vi var alla unga, mer eller mindre begåvade och vi var vackra




A few years ago, I worked in a bookshop in Dublin and sometimes I operated the tobacco counter. There I learned that customers are defined by their cigarettes. Here are some of the associations I made:

Benson&Hedges: Bought by inborn Dubliners with heavy accents. Only men, mostly bald.
Marlboro Light: Girls, boys, everyone rather young and good looking. Party smokers. No yellow nails, no yellow teeth, no smoker’s cough, yet.
Marlboro Red: Mostly people I never remembered but also the beggar lady outside the store who always paid with very small change
John Player Blue: An Irish favourite, especially among those living on the North side of the Liffey River. “20 Bleu dere love when yeer ready” echoed in my head at the end of the work day.

Other associations I’ve gathered throughout the years:
Lucky Strike: An urban legend says that Lucky Strike got it’s name through a advertisement campaign where one cigarette out of 1000 would contain marijuana. If you got that very cigarette, that was a lucky strike.
Gauloises: Almost embarrassingly associated with Parisian nostalgia. Rarely pronounced correctly outside of France.
Perfect for chain smoking in bed and, trying to make the smoke fill out the void of a broken heart. (It won’t work but it will give you something to do for a while)
Red Prince and John Silver: For the suicidal ones
Vogue: Popular among truck and taxi drivers in Poland.
Camel: Smoked by Charles Bukowski's father. The pyramids are supposed to be magical, with different dimensions in every angle.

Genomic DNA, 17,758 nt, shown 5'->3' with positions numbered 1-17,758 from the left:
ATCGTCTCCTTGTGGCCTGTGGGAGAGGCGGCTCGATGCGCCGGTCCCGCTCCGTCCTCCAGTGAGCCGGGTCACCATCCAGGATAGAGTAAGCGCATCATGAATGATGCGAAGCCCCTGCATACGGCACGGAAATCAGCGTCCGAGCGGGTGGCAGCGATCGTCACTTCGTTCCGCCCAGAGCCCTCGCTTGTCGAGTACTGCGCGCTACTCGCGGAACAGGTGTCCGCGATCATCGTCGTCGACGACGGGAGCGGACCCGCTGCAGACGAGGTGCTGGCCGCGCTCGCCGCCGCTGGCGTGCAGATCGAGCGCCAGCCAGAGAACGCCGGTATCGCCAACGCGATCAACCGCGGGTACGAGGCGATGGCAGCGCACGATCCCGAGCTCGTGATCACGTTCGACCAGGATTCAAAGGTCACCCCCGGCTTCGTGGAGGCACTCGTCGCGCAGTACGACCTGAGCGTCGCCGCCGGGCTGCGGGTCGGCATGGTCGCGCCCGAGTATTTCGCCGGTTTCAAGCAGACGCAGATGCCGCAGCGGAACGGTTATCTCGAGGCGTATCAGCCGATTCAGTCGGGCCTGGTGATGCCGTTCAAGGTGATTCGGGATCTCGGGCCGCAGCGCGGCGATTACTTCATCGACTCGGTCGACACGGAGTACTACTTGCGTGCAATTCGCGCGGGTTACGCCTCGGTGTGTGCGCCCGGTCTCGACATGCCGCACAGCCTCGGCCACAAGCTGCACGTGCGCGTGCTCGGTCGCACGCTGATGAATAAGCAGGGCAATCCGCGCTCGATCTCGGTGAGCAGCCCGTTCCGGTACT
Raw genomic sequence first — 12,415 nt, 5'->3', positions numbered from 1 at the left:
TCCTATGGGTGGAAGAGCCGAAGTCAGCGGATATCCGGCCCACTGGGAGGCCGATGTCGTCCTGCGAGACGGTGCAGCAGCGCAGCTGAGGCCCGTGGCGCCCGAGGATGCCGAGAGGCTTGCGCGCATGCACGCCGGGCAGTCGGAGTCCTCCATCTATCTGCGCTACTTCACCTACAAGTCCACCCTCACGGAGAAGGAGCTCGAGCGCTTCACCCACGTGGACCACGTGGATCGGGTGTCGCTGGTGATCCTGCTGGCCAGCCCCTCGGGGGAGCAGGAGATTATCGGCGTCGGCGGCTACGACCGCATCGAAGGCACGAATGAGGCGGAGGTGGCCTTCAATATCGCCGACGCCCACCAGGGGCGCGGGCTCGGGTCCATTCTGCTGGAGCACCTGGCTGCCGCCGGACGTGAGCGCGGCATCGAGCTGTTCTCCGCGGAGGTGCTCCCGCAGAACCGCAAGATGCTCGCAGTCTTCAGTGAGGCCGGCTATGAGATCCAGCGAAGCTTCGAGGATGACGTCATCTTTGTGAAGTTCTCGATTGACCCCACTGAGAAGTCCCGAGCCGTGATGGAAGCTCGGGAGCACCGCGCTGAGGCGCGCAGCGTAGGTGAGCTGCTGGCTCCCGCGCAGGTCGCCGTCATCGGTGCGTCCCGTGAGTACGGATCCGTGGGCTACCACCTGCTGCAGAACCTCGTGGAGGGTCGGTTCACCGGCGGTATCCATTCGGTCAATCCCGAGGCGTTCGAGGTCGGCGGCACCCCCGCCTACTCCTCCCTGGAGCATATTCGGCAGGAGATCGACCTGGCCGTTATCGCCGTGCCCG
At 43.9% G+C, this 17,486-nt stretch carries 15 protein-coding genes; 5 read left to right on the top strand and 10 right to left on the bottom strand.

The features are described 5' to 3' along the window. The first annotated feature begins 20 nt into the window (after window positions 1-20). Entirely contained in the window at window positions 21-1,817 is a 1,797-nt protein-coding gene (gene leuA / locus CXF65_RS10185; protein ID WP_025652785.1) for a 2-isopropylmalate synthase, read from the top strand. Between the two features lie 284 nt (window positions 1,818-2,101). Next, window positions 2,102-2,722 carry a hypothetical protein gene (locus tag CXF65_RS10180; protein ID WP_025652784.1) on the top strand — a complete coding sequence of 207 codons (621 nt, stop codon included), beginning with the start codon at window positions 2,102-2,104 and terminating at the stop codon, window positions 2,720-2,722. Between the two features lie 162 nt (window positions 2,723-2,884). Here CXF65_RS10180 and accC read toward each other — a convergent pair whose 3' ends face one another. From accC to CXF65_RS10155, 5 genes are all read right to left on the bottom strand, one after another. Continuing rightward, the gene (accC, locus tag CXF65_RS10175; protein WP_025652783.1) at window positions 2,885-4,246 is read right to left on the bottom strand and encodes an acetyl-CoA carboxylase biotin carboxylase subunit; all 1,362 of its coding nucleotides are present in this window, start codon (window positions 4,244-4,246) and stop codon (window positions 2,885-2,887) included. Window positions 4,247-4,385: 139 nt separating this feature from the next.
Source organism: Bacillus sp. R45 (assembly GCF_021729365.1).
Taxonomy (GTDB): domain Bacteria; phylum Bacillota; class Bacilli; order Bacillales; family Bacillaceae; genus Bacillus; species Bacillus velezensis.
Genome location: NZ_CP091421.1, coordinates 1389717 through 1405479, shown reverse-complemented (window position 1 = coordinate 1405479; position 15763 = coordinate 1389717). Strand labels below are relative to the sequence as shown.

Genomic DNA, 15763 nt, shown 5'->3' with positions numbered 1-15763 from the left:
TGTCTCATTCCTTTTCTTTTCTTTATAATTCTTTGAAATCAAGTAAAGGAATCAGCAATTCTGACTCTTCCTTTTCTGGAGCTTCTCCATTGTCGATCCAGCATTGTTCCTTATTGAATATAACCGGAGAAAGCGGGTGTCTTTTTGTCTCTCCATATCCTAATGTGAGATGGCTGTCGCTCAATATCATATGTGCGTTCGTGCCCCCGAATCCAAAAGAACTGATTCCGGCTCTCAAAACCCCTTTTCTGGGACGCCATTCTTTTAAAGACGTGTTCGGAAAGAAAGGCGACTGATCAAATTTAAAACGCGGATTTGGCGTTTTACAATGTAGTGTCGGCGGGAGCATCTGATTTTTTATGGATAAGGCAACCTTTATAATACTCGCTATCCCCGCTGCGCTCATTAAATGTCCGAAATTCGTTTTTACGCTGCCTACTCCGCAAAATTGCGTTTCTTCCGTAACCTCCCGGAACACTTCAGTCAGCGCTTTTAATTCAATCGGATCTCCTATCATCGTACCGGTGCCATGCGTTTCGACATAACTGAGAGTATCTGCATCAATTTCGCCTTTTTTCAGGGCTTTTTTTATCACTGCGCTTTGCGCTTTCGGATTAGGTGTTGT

A lot of money and thought has been put into the design of the packaging, first by hiring the highly sought after graphic designer Fred Otto Kleesattel and later by incorporating camouflaged objects into the camel, such as buildings, Manneken pis and a naked man.
Davidoff: Strong beautiful girls with hard hard eyes. Often found a long way from home.
Tigra: Belgian cigarettes. The tiger lady on the pack is said to be a 50ies model from Antwerp who was murdered under strange circumstances.
Marlboro Menthol: Parisian boy unconsciously reviving childhood memories of drinking sweet mint tea with his father on the balcony near the harbour of Alexandria.
Pall Mall: Kurt Vonnegut called them “a classy way to commit suicide”, although I don’t agree. To me, they’re a last resort, and they don't even have the little cartoon flip that can be used as a filter.
Blend: I’ve never seen them outside Sweden but each time I hear the words ‘Yellow Blend’ I see an unhappy single mum in the 90’s in front of me, with a castrated cat by her feet, smoking Yellow Blend under the kitchen fan.
Mayfair lights: Their slogan goes "a good smoke at a fair price" and they’re the alternative if you find yourself broke in London, cause you’ve spent all your money on pints and those funny looking but expensive cabs. They taste like shit but apparently they’re the second most popular cigarette brand in the U.K

There are unfaithful smokers too – those who start off sneak-smoking Marlboro lights at an early age, as they get more life experience they turn to Lucky Strike. With their first job and some cultural references in their backpack, they switch for Camels. Later, as the economic crisis hits them, they rationalise, step down and convert to Pall Mall.

A smoker’s life is always in motion.

Cigarettes are a curious symbol. They have a dangerous aura among them, but the killing takes enough time for me to be brave enough to ignore the danger. Smoking brings people together and cigarettes contrast perfectly with the beauty of youth and smell like death and (night) life simultaneously.

But to be honest, all of this are just stories and associations made out of illusions, trying to make lives more like films and turn grey days into melodramatic ones. The real consequence of me writing this post is that I’ll have a really hard time finding a health insurance to a decent price since I now got SMOKER written on my forehead.

Hello, my name is Julia and I like living on the edge.

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